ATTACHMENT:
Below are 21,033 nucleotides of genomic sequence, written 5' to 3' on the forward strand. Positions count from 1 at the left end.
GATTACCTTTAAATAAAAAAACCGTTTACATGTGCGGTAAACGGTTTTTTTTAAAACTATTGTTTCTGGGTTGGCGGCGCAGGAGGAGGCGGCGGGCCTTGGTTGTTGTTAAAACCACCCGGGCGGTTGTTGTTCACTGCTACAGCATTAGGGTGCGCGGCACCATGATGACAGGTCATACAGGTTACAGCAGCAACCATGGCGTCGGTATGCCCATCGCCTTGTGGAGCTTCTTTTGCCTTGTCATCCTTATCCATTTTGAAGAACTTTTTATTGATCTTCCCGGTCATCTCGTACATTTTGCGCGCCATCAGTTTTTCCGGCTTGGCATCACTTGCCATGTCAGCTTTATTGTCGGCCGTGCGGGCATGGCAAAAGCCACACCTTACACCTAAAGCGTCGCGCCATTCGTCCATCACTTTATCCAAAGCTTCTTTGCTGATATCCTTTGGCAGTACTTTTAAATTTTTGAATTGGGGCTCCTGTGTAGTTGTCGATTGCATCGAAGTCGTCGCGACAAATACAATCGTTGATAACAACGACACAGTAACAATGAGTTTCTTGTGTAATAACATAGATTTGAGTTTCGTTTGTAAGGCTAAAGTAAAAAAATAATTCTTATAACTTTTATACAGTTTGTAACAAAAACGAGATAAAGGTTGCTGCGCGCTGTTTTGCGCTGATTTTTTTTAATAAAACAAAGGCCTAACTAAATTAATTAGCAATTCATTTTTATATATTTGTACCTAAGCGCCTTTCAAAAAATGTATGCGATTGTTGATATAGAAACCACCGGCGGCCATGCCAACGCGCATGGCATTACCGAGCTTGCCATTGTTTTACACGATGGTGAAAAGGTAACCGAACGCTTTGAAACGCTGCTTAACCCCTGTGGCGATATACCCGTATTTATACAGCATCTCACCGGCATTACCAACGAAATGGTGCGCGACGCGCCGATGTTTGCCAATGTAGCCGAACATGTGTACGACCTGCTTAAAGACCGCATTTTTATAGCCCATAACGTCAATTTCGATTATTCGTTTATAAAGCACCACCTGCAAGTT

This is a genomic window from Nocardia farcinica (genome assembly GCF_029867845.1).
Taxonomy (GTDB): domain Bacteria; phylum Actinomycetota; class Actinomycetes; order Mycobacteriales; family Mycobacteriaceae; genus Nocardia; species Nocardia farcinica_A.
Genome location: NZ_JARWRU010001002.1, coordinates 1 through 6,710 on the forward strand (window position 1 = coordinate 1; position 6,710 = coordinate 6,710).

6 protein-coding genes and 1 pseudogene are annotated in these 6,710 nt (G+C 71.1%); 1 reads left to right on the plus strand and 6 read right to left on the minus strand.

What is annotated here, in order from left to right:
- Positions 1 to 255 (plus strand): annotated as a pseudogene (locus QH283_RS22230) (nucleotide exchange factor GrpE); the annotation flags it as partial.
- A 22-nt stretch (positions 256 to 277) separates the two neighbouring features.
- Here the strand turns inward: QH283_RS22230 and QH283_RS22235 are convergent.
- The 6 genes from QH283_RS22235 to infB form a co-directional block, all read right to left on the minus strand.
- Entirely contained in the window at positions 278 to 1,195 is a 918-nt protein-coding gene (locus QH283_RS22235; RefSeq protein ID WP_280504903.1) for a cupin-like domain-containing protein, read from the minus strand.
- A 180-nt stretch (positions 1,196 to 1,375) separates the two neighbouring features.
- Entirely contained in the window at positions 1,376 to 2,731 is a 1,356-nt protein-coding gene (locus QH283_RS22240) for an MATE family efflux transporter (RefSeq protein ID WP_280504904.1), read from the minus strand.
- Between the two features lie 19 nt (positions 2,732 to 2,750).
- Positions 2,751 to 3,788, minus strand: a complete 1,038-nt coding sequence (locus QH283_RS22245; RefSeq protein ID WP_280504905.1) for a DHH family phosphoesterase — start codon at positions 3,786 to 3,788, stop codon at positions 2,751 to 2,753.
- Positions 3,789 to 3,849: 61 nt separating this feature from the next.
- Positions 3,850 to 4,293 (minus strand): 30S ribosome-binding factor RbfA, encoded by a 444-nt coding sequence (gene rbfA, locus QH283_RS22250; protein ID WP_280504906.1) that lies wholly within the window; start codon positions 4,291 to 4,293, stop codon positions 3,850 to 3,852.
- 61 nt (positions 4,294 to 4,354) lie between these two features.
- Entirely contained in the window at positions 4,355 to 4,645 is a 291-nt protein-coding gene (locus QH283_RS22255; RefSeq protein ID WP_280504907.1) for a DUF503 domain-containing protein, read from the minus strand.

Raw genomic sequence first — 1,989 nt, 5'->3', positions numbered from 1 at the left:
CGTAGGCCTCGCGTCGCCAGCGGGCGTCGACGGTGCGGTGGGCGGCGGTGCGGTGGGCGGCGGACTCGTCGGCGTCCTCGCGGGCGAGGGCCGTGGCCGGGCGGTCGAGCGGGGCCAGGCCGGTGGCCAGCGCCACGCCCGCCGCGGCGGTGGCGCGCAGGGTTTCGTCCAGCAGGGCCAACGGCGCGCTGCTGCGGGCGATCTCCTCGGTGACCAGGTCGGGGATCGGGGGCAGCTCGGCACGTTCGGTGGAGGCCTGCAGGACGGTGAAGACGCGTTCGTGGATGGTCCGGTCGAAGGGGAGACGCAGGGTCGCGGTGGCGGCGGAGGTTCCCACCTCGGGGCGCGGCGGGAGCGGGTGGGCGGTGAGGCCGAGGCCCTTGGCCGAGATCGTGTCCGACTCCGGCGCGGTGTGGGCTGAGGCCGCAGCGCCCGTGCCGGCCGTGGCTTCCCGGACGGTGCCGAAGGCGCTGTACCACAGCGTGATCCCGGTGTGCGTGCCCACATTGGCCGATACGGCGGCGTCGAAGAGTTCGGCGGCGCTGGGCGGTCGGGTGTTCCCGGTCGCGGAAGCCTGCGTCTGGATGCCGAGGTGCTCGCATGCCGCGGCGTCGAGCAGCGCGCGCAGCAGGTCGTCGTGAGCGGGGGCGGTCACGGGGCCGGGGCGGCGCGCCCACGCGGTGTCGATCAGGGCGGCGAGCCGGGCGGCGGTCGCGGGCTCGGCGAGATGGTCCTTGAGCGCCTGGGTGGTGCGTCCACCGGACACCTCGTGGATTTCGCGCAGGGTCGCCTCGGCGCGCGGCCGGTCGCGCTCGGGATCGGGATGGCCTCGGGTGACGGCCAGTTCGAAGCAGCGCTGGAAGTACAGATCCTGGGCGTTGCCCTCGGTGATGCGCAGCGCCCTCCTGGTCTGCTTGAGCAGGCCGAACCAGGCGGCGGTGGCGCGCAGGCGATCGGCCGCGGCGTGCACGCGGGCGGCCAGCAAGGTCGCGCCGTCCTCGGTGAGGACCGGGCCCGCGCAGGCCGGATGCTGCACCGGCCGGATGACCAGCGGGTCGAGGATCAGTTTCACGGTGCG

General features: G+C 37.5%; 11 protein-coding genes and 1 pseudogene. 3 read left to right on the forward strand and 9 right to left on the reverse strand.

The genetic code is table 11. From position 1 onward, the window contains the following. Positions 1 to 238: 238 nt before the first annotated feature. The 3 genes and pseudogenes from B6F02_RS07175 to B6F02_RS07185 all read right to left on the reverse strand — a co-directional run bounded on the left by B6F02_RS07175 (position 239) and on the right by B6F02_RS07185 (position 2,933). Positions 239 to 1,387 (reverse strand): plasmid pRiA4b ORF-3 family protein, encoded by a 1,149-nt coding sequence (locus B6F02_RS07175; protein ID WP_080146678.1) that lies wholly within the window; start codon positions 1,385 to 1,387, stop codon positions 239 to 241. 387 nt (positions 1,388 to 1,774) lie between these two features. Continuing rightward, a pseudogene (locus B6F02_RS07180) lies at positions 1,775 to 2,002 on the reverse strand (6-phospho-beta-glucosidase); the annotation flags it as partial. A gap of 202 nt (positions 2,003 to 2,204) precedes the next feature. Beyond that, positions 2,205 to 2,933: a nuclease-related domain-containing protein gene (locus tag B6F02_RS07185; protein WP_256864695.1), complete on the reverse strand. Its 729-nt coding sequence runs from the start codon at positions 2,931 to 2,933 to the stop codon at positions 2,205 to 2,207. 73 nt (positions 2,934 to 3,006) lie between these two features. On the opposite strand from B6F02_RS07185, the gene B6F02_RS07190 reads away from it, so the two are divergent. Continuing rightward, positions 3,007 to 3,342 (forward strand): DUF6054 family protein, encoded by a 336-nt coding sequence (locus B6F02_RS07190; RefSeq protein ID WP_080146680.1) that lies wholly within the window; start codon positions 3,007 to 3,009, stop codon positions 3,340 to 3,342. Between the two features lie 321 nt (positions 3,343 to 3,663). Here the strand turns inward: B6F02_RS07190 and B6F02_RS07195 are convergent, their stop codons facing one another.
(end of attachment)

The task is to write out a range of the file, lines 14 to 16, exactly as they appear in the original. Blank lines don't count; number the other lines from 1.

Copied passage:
- Entirely contained in the window at positions 1,376 to 2,731 is a 1,356-nt protein-coding gene (locus QH283_RS22240) for an MATE family efflux transporter (RefSeq protein ID WP_280504904.1), read from the minus strand.
- Between the two features lie 19 nt (positions 2,732 to 2,750).
- Positions 2,751 to 3,788, minus strand: a complete 1,038-nt coding sequence (locus QH283_RS22245; RefSeq protein ID WP_280504905.1) for a DHH family phosphoesterase — start codon at positions 3,786 to 3,788, stop codon at positions 2,751 to 2,753.